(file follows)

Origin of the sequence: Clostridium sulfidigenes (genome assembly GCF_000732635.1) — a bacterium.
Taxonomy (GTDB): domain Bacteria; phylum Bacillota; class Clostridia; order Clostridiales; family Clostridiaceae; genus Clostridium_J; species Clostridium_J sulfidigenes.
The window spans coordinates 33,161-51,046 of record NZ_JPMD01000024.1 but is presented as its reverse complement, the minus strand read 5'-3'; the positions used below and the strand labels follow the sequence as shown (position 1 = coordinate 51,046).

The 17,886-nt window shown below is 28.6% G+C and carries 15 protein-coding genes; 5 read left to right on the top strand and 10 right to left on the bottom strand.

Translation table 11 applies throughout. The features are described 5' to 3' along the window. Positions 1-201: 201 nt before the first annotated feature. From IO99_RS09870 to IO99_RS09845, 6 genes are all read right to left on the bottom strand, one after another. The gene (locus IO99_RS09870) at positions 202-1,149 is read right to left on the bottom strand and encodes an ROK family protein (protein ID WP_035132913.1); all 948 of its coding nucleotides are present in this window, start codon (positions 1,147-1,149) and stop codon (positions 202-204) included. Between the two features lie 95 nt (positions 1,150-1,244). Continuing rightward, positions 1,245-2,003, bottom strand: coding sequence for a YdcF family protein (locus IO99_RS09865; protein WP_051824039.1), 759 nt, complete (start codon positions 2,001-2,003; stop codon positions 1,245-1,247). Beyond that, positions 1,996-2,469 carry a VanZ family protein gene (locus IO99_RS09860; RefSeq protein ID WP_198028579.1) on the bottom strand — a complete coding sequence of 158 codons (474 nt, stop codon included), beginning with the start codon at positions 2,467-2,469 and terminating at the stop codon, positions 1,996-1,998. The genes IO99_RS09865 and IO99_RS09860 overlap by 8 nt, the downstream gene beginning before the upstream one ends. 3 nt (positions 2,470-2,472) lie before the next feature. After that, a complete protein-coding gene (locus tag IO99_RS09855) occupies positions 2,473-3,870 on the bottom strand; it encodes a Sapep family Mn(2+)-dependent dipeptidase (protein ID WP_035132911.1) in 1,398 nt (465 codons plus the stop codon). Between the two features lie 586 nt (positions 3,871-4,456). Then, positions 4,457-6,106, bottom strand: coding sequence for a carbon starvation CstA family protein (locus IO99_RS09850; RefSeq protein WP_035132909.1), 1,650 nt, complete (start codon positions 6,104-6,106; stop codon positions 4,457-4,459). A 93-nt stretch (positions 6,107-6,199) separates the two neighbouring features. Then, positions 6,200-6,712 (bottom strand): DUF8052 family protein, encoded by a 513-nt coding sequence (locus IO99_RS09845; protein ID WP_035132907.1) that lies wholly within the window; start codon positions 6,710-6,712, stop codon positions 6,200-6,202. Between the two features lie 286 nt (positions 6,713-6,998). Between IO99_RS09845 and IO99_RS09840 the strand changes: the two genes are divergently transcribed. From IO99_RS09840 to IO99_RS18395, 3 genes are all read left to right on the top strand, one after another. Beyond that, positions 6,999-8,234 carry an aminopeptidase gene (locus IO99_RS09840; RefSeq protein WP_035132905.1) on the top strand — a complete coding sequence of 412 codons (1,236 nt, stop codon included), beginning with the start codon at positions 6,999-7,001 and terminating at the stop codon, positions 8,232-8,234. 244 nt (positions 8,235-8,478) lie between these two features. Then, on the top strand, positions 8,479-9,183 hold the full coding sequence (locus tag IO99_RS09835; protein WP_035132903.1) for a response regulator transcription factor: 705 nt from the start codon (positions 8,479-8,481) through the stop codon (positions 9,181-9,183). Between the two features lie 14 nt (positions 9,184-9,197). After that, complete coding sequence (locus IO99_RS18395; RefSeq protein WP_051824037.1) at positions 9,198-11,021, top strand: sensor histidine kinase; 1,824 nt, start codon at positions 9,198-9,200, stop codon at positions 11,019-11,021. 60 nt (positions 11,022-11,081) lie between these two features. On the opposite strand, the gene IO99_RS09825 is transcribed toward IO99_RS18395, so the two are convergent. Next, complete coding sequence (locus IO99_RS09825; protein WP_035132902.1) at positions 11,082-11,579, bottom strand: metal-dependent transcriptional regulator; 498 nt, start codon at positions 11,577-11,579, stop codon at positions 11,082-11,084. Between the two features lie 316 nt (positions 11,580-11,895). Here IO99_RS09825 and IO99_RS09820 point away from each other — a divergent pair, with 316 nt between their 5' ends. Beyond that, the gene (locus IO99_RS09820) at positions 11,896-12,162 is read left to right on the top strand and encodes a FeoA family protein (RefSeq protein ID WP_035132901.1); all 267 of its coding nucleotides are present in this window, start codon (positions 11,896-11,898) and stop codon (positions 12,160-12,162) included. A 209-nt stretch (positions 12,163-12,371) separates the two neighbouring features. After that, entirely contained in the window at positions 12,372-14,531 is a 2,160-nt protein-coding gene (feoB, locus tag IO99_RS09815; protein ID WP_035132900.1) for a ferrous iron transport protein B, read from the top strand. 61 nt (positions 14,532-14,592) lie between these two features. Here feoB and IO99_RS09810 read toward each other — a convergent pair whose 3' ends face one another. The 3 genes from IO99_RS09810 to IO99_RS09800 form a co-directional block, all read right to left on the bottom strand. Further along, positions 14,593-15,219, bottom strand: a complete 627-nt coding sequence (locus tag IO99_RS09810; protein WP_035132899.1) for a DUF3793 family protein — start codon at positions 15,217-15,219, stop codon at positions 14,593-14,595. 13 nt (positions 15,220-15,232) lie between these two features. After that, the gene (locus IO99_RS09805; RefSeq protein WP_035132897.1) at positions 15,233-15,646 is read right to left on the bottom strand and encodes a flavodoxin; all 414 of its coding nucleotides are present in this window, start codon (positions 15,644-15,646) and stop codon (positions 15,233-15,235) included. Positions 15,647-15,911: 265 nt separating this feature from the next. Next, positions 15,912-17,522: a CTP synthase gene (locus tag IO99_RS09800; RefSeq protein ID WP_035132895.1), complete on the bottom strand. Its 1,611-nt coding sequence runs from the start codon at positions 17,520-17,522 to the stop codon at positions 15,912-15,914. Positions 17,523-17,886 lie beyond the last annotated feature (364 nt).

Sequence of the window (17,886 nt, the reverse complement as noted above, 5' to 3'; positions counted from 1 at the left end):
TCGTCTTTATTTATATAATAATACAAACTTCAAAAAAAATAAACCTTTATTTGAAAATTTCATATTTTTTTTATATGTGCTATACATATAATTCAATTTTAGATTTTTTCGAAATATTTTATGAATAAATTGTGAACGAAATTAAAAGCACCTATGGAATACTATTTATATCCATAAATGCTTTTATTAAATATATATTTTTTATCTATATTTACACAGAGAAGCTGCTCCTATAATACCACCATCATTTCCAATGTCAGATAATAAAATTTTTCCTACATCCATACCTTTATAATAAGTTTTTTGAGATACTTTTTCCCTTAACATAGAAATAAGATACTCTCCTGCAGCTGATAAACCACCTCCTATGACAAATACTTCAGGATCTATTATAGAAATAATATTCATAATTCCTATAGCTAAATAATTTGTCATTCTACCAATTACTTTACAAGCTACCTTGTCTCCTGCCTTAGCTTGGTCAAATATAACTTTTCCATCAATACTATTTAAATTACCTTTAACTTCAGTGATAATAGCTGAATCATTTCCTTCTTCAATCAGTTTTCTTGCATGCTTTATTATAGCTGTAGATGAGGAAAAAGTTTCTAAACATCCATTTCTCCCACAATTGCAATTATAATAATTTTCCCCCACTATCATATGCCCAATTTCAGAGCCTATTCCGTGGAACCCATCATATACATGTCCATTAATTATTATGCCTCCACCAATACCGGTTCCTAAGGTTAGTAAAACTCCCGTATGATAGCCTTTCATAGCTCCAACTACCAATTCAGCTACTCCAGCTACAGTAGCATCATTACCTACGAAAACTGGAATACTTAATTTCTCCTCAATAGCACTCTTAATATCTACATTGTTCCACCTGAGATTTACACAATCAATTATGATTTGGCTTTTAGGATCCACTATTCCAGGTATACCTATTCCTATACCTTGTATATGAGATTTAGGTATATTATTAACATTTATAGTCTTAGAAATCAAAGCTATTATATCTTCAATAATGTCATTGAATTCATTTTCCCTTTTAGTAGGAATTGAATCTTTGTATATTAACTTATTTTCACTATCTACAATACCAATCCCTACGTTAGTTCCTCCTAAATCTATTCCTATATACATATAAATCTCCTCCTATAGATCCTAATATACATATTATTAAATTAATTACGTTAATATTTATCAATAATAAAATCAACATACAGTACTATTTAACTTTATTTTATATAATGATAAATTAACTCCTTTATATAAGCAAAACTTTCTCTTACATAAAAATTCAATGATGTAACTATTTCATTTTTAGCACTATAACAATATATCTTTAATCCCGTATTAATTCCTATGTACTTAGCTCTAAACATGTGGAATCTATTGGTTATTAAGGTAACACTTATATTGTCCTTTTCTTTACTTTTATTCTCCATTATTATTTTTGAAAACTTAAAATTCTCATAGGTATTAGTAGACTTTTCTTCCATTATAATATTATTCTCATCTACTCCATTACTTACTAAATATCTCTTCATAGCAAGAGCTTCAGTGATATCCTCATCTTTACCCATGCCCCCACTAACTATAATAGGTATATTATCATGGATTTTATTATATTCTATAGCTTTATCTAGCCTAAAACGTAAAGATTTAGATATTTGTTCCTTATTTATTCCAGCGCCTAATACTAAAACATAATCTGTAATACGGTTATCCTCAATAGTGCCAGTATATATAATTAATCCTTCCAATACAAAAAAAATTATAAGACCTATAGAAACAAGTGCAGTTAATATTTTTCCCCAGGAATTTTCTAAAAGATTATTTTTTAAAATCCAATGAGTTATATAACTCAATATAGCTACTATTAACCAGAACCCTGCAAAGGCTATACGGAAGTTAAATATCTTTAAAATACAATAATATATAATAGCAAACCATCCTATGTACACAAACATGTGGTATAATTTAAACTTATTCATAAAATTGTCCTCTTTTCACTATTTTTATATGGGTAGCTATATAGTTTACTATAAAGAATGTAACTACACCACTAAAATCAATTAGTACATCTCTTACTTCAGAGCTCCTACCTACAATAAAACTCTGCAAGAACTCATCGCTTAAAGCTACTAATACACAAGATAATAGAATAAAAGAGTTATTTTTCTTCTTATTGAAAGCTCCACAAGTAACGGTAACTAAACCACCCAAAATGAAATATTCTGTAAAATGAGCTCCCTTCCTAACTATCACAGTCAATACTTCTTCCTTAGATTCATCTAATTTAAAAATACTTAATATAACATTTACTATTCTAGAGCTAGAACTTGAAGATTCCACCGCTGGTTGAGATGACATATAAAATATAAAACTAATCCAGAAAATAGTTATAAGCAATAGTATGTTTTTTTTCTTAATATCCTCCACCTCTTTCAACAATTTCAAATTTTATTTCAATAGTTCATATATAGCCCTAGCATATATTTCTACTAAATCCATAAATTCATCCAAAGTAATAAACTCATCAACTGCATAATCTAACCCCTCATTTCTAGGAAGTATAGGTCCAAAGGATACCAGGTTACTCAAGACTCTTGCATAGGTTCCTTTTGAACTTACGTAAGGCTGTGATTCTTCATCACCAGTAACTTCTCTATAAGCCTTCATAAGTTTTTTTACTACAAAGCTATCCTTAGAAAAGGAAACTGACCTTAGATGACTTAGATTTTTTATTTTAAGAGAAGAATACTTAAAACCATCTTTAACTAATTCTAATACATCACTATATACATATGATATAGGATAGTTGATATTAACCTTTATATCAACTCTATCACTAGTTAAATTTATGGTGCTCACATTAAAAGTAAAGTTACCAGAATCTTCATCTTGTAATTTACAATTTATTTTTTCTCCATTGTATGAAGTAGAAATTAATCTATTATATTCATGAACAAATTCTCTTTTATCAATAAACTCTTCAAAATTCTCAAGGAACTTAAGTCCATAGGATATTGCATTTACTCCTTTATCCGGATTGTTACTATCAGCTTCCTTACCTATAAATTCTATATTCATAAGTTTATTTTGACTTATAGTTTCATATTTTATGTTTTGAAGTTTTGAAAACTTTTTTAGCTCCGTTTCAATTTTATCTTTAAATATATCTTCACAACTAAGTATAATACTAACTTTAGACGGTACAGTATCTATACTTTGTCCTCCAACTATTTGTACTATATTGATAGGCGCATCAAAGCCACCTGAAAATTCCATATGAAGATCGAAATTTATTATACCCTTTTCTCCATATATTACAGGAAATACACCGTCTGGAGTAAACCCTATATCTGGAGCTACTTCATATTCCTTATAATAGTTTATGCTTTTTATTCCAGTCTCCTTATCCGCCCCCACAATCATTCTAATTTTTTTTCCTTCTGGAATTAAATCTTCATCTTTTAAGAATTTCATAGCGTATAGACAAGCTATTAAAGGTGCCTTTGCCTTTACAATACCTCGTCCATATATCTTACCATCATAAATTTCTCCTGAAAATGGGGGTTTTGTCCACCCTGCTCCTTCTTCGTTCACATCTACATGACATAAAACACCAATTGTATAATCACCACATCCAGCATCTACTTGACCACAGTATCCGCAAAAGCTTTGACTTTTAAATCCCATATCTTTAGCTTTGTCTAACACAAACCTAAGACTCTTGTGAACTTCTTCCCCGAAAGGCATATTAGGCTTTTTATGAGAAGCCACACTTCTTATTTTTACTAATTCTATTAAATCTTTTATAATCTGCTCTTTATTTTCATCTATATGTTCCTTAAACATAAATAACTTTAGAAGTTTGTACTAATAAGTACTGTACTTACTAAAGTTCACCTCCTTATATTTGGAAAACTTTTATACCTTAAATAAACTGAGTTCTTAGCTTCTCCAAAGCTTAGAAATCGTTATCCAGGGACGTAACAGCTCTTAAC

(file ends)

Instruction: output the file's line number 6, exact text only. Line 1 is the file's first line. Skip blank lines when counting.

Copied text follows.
Sequence of the window (17,886 nt, the reverse complement as noted above, 5' to 3'; positions counted from 1 at the left end):